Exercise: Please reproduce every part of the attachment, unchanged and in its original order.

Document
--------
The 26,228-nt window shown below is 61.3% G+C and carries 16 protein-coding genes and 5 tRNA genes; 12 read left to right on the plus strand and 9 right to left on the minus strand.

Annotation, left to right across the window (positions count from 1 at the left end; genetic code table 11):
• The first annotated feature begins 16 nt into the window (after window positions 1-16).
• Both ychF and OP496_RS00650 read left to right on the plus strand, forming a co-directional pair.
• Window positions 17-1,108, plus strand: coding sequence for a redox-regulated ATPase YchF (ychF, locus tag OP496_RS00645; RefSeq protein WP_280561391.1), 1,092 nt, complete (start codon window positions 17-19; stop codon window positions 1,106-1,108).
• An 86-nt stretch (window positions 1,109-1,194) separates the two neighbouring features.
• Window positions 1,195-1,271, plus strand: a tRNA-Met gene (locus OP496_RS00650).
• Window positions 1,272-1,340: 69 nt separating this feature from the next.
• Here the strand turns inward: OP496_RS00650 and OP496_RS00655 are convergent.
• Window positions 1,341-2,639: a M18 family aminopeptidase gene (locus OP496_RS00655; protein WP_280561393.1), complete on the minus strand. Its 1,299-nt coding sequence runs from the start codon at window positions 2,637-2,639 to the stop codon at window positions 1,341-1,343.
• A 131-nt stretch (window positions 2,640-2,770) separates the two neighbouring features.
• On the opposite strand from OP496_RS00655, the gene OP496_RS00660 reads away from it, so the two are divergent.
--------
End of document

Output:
The 26,228-nt window shown below is 61.3% G+C and carries 16 protein-coding genes and 5 tRNA genes; 12 read left to right on the plus strand and 9 right to left on the minus strand.

Annotation, left to right across the window (positions count from 1 at the left end; genetic code table 11):
• The first annotated feature begins 16 nt into the window (after window positions 1-16).
• Both ychF and OP496_RS00650 read left to right on the plus strand, forming a co-directional pair.
• Window positions 17-1,108, plus strand: coding sequence for a redox-regulated ATPase YchF (ychF, locus tag OP496_RS00645; RefSeq protein WP_280561391.1), 1,092 nt, complete (start codon window positions 17-19; stop codon window positions 1,106-1,108).
• An 86-nt stretch (window positions 1,109-1,194) separates the two neighbouring features.
• Window positions 1,195-1,271, plus strand: a tRNA-Met gene (locus OP496_RS00650).
• Window positions 1,272-1,340: 69 nt separating this feature from the next.
• Here the strand turns inward: OP496_RS00650 and OP496_RS00655 are convergent.
• Window positions 1,341-2,639: a M18 family aminopeptidase gene (locus OP496_RS00655; protein WP_280561393.1), complete on the minus strand. Its 1,299-nt coding sequence runs from the start codon at window positions 2,637-2,639 to the stop codon at window positions 1,341-1,343.
• A 131-nt stretch (window positions 2,640-2,770) separates the two neighbouring features.
• On the opposite strand from OP496_RS00655, the gene OP496_RS00660 reads away from it, so the two are divergent.